UI Police Training Institute could face June 30 closing
URBANA — A closing date of June 30 has been set for the University of Illinois Police Training Institute, pending approval from UI trustees.
A city council resolution notwithstanding, top UI administrators Thursday reiterated their intent to ask for a vote on shuttering the institute at the May 31 board of trustees meeting in Chicago. A board committee previewed the agenda item Thursday.
The Urbana City Council this week approved a resolution drafted by Mayor Laurel Prussing urging the state to keep PTI open. State Rep. Chapin Rose and other legislators continue to lobby on behalf of the institute, which was established by the Legislature in 1955.
Chancellor Phyllis Wise said she is sympathetic to PTI's supporters but said the university can't afford to continue subsidizing the program.
"We've always said if it were adequately funded ... we'd be happy to keep it open," Wise said. "We don't have solid financial support."
The state provides general revenue funding for PTI, but the UI still kicks in $625,000 annually for its operations, down from a high of $1.2 million, campus spokeswoman Robin Kaler said.
UI President-designate Robert Easter said he can't justify using tuition dollars to support a program that isn't part of the UI's core academic mission.
"I know there are many members of our community who are supportive of this," Wise said, noting the feedback she and Easter have heard since she announced the program's intended closure last month. "But we're not going to use tuition dollars to do that."
Recalling the public outcry over the UI's decision to close the Institute of Aviation, Trustee Pamela Strobel received assurances that administrators would provide a rationale for the PTI decision at the May 31 meeting.
"I just want to be sure we're responsive and as ready as we can be," Strobel said Thursday.
The UI's decision to close PTI came a little more than a month after the state board that sets the standards for police training, the Illinois Law Enforcement Training and Standards Board, voted not to certify the institute's basic law enforcement training class. The practical effect of that decision meant PTI could no longer offer classes for new officers for the rest of this year.
The board is working with Western Illinois University to develop certifiable classes to replace those that had been offered at PTI.
Prussing argues that move would be more costly for Urbana, the UI and other local governments that will have to pay for travel and lodging costs to send its officers across the state. She has said the board's decisions are based on "money and petty politics."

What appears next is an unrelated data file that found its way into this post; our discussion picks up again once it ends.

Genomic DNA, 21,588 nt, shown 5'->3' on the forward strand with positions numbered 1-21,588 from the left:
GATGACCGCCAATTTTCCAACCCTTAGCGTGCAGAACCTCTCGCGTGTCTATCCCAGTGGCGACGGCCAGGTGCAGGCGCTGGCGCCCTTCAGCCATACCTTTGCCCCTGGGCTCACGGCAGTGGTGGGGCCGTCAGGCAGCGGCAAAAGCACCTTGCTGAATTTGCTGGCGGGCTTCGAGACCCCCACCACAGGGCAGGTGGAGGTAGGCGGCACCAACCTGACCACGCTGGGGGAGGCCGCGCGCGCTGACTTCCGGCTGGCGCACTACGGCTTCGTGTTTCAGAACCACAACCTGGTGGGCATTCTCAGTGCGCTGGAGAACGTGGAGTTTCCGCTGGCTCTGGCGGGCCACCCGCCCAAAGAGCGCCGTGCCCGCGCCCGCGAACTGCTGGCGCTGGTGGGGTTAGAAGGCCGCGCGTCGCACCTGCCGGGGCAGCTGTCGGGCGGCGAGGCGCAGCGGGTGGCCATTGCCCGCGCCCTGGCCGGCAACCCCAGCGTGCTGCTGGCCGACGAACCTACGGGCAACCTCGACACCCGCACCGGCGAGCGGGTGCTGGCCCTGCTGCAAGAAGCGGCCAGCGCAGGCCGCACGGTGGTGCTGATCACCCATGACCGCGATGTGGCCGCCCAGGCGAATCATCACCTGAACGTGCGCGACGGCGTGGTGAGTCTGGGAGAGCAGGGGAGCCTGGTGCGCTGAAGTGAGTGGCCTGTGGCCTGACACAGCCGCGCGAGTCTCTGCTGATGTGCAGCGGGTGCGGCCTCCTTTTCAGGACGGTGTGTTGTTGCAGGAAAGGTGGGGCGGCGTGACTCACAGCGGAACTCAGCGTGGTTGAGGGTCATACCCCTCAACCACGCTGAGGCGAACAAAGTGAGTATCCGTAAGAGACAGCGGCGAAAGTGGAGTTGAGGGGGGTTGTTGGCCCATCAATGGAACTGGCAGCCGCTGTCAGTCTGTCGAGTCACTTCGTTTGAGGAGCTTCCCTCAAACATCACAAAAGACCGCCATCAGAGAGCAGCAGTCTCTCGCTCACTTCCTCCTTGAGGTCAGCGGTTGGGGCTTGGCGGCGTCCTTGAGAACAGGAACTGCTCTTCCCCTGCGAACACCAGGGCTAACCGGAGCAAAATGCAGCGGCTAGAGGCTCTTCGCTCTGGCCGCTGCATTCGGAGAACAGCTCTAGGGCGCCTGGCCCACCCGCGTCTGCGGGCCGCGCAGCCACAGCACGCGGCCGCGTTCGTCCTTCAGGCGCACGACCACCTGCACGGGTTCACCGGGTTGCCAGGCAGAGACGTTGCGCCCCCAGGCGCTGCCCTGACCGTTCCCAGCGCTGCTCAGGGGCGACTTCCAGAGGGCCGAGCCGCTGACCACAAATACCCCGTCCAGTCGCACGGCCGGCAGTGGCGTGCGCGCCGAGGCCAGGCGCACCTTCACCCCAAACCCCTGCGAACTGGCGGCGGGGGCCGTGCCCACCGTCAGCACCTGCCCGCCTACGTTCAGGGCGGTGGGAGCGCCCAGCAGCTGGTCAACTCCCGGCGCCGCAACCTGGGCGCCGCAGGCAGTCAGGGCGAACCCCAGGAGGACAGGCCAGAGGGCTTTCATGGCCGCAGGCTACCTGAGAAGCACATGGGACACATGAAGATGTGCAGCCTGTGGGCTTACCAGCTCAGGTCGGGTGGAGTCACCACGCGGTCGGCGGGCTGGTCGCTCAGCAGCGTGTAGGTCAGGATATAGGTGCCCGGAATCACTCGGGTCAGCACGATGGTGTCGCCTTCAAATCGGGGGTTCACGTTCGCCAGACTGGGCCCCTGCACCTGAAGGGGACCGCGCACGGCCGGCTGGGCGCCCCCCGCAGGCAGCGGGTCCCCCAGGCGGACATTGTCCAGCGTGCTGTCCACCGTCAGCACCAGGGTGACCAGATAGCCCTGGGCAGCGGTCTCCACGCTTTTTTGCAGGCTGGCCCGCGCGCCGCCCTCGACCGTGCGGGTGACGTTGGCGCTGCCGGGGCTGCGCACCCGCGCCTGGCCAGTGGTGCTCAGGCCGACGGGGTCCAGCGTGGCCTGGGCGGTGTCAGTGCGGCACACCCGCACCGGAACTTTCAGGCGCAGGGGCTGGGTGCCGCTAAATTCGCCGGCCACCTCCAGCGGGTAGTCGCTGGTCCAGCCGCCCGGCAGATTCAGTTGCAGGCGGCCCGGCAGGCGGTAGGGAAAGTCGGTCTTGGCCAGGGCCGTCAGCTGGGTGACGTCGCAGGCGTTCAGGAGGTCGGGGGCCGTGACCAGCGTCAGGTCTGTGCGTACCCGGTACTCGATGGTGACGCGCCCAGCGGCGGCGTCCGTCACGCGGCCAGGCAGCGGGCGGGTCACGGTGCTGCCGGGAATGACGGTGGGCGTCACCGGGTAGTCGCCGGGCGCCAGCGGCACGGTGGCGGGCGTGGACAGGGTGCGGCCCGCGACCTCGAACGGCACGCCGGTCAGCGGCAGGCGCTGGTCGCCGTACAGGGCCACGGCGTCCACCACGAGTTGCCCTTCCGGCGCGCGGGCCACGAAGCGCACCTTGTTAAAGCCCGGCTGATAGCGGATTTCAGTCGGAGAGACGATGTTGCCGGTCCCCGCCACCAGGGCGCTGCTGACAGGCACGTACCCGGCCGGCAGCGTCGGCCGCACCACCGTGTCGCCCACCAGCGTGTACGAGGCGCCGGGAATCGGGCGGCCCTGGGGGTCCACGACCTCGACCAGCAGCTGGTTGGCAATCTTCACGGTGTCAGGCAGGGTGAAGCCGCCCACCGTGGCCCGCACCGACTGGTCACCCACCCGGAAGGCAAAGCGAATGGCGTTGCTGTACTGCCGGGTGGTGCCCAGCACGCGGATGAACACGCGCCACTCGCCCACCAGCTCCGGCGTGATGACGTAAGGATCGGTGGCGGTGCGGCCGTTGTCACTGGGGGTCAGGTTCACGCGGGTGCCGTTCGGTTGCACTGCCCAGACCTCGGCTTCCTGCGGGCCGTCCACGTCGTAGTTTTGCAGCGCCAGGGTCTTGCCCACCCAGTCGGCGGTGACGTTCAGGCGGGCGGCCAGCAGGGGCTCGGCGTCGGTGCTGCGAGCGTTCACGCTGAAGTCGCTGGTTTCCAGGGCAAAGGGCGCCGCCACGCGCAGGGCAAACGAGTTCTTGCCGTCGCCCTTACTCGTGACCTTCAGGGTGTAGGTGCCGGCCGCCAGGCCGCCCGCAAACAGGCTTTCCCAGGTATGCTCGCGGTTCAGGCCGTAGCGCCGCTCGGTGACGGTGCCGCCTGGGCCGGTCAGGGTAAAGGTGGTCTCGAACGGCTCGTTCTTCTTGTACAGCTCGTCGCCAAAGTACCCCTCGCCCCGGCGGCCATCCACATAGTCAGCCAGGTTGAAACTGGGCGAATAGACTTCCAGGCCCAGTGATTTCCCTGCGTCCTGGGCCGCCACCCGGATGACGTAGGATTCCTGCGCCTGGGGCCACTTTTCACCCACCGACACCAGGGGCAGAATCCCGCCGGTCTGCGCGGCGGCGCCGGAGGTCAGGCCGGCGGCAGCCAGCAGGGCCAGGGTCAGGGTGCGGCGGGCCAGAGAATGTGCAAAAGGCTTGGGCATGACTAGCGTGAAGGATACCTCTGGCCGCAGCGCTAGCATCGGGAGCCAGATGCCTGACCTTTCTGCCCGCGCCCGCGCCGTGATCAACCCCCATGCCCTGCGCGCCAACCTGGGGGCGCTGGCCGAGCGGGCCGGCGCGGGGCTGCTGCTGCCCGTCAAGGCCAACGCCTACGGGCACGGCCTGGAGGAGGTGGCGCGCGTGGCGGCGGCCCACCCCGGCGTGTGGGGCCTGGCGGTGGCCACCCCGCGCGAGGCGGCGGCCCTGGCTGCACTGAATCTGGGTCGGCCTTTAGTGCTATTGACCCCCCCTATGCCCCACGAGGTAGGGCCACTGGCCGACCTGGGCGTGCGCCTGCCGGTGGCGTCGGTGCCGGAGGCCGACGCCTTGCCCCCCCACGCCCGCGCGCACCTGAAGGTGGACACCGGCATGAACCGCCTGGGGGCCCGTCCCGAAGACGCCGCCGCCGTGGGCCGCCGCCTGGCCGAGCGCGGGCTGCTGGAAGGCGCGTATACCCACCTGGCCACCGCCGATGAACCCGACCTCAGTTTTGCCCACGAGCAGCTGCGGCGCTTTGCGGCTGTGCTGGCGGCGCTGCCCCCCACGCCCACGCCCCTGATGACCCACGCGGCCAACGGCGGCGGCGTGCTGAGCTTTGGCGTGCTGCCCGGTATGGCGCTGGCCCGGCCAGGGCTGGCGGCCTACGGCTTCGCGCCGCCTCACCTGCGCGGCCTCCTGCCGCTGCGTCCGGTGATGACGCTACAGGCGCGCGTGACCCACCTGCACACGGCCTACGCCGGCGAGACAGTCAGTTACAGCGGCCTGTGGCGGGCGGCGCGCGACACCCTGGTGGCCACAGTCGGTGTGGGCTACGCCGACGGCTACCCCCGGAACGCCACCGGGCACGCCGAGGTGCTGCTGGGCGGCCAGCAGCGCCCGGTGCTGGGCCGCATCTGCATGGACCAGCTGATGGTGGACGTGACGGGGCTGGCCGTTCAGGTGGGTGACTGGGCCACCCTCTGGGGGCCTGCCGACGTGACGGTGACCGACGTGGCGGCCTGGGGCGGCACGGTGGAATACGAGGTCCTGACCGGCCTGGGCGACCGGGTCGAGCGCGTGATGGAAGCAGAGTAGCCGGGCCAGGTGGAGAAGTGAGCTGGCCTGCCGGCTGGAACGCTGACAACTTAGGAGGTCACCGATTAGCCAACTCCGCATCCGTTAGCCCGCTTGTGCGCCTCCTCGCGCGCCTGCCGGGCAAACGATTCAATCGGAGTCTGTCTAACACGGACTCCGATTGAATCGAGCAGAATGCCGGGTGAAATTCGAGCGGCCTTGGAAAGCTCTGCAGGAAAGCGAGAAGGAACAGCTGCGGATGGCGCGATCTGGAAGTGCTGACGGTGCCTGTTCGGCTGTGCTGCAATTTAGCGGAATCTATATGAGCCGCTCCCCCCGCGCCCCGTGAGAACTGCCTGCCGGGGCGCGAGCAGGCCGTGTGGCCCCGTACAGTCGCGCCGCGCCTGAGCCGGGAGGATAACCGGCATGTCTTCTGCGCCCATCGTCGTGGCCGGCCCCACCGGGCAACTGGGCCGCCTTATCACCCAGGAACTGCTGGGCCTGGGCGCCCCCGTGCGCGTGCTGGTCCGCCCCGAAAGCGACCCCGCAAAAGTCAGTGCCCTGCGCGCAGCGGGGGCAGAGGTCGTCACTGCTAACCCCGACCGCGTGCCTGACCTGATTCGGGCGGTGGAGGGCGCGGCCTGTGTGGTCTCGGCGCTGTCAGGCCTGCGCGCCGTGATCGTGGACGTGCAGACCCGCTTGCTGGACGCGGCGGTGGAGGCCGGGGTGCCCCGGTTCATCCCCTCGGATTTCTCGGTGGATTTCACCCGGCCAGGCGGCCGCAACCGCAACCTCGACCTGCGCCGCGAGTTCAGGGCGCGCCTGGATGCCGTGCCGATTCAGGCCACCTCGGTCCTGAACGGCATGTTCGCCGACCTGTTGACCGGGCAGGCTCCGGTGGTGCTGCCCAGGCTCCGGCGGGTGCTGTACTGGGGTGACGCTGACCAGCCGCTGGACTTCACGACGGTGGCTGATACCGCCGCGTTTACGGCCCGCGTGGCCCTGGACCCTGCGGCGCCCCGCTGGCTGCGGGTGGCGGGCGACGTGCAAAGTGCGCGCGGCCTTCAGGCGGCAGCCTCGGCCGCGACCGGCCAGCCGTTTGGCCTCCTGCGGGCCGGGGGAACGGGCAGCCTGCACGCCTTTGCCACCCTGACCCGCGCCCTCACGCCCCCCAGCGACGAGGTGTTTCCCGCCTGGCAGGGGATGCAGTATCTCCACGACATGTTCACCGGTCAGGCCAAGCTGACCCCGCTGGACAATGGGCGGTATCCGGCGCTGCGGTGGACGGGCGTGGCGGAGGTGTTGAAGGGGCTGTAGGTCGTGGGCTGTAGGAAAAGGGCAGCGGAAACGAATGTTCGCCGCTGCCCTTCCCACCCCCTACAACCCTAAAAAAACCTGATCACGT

The board's executive director, Kevin McClain, said last week he has a "deep fondness" for PTI but the university decided the institute didn't fit within its mission and the board felt it was time to "move on."
Also Thursday, trustees and administrators discussed the need for improved communication between trustees and UI faculty, perhaps scheduling regular face-to-face meetings between board and faculty representatives.
Easter suggested that the board designate one to three trustees as "liaisons" for each of the three campuses.
"We need to have clear lines of frequent communication," Easter said.
When those conversations take place and actions are transparent, he said, people feel they've had an opportunity to contribute to a decision even if they disagree with it.
"We're coming off a period where I just think we've sort of lost that communication," said UI Trustee James Montgomery.
Strobel agreed, saying the board should ensure that faculty members know "they're being listened to."
Months of rancor between faculty and outgoing President Michael Hogan over initiatives to centralize enrollment management and other aspects of administration culminated in March with Hogan's resignation, which will take effect July 1. Faculty leaders complained they were not adequately consulted about Hogan's decisions, though he disputed that.
The board had centralized the reporting lines from the campuses through the president's office after the Category I scandal, in which former trustees were found to have directly pressured Urbana campus officials to admit scores of politically connected but less-qualified students.
Easter said whatever is set up now should involve "appropriate communications" and be open and transparent enough so that "everyone knows these conversations are going on."